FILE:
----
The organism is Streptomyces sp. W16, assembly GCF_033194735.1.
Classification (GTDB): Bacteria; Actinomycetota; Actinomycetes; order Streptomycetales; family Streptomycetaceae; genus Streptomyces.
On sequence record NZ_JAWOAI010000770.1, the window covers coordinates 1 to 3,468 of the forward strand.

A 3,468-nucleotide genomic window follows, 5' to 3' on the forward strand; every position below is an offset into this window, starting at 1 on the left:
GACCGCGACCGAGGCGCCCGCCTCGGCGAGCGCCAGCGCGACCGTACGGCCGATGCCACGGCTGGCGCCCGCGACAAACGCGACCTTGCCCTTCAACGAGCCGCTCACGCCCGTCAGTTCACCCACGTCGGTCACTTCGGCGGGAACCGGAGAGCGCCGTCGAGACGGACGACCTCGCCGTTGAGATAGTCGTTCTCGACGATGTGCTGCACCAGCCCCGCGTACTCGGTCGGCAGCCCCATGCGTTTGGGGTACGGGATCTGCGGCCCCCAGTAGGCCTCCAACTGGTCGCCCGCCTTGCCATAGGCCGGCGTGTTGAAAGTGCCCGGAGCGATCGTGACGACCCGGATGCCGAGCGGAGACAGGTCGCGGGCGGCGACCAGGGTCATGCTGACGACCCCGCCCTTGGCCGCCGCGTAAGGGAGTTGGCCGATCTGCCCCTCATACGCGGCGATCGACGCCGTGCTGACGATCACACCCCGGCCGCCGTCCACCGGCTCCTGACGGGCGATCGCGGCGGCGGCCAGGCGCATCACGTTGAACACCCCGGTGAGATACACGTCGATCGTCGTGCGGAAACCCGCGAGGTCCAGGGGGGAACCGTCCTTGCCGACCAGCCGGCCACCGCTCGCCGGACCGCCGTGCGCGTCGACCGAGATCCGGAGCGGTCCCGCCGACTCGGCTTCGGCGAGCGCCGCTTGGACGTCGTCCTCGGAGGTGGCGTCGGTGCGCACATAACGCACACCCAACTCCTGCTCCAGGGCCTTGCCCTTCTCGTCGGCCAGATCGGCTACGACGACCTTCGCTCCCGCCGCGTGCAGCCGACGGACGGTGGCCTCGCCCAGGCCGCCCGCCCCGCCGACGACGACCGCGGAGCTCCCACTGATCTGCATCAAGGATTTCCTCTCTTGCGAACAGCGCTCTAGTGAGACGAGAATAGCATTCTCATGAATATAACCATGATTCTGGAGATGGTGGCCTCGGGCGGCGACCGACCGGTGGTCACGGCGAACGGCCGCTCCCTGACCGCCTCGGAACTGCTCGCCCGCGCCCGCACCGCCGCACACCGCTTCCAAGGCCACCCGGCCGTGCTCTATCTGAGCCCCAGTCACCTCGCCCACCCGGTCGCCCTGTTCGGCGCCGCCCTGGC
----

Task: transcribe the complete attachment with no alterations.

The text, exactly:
The organism is Streptomyces sp. W16, assembly GCF_033194735.1.
Classification (GTDB): Bacteria; Actinomycetota; Actinomycetes; order Streptomycetales; family Streptomycetaceae; genus Streptomyces.
On sequence record NZ_JAWOAI010000770.1, the window covers coordinates 1 to 3,468 of the forward strand.

A 3,468-nucleotide genomic window follows, 5' to 3' on the forward strand; every position below is an offset into this window, starting at 1 on the left:
GACCGCGACCGAGGCGCCCGCCTCGGCGAGCGCCAGCGCGACCGTACGGCCGATGCCACGGCTGGCGCCCGCGACAAACGCGACCTTGCCCTTCAACGAGCCGCTCACGCCCGTCAGTTCACCCACGTCGGTCACTTCGGCGGGAACCGGAGAGCGCCGTCGAGACGGACGACCTCGCCGTTGAGATAGTCGTTCTCGACGATGTGCTGCACCAGCCCCGCGTACTCGGTCGGCAGCCCCATGCGTTTGGGGTACGGGATCTGCGGCCCCCAGTAGGCCTCCAACTGGTCGCCCGCCTTGCCATAGGCCGGCGTGTTGAAAGTGCCCGGAGCGATCGTGACGACCCGGATGCCGAGCGGAGACAGGTCGCGGGCGGCGACCAGGGTCATGCTGACGACCCCGCCCTTGGCCGCCGCGTAAGGGAGTTGGCCGATCTGCCCCTCATACGCGGCGATCGACGCCGTGCTGACGATCACACCCCGGCCGCCGTCCACCGGCTCCTGACGGGCGATCGCGGCGGCGGCCAGGCGCATCACGTTGAACACCCCGGTGAGATACACGTCGATCGTCGTGCGGAAACCCGCGAGGTCCAGGGGGGAACCGTCCTTGCCGACCAGCCGGCCACCGCTCGCCGGACCGCCGTGCGCGTCGACCGAGATCCGGAGCGGTCCCGCCGACTCGGCTTCGGCGAGCGCCGCTTGGACGTCGTCCTCGGAGGTGGCGTCGGTGCGCACATAACGCACACCCAACTCCTGCTCCAGGGCCTTGCCCTTCTCGTCGGCCAGATCGGCTACGACGACCTTCGCTCCCGCCGCGTGCAGCCGACGGACGGTGGCCTCGCCCAGGCCGCCCGCCCCGCCGACGACGACCGCGGAGCTCCCACTGATCTGCATCAAGGATTTCCTCTCTTGCGAACAGCGCTCTAGTGAGACGAGAATAGCATTCTCATGAATATAACCATGATTCTGGAGATGGTGGCCTCGGGCGGCGACCGACCGGTGGTCACGGCGAACGGCCGCTCCCTGACCGCCTCGGAACTGCTCGCCCGCGCCCGCACCGCCGCACACCGCTTCCAAGGCCACCCGGCCGTGCTCTATCTGAGCCCCAGTCACCTCGCCCACCCGGTCGCCCTGTTCGGCGCCGCCCTGGC